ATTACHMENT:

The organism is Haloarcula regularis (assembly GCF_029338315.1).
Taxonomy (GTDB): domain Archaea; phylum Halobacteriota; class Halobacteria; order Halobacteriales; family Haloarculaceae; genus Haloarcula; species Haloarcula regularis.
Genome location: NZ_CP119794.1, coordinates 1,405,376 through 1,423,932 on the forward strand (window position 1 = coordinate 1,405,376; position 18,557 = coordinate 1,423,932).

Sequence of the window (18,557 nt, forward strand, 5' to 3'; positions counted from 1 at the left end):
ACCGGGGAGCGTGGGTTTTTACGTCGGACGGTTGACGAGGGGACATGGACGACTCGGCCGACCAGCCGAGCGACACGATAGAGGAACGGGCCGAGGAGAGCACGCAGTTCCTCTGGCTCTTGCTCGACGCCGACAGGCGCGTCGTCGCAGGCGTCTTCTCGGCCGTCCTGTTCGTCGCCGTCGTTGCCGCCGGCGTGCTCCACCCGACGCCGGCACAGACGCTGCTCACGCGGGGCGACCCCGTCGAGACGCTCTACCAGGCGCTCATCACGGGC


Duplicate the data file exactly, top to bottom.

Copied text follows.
The organism is Haloarcula regularis (assembly GCF_029338315.1).
Taxonomy (GTDB): domain Archaea; phylum Halobacteriota; class Halobacteria; order Halobacteriales; family Haloarculaceae; genus Haloarcula; species Haloarcula regularis.
Genome location: NZ_CP119794.1, coordinates 1,405,376 through 1,423,932 on the forward strand (window position 1 = coordinate 1,405,376; position 18,557 = coordinate 1,423,932).

Sequence of the window (18,557 nt, forward strand, 5' to 3'; positions counted from 1 at the left end):
ACCGGGGAGCGTGGGTTTTTACGTCGGACGGTTGACGAGGGGACATGGACGACTCGGCCGACCAGCCGAGCGACACGATAGAGGAACGGGCCGAGGAGAGCACGCAGTTCCTCTGGCTCTTGCTCGACGCCGACAGGCGCGTCGTCGCAGGCGTCTTCTCGGCCGTCCTGTTCGTCGCCGTCGTTGCCGCCGGCGTGCTCCACCCGACGCCGGCACAGACGCTGCTCACGCGGGGCGACCCCGTCGAGACGCTCTACCAGGCGCTCATCACGGGC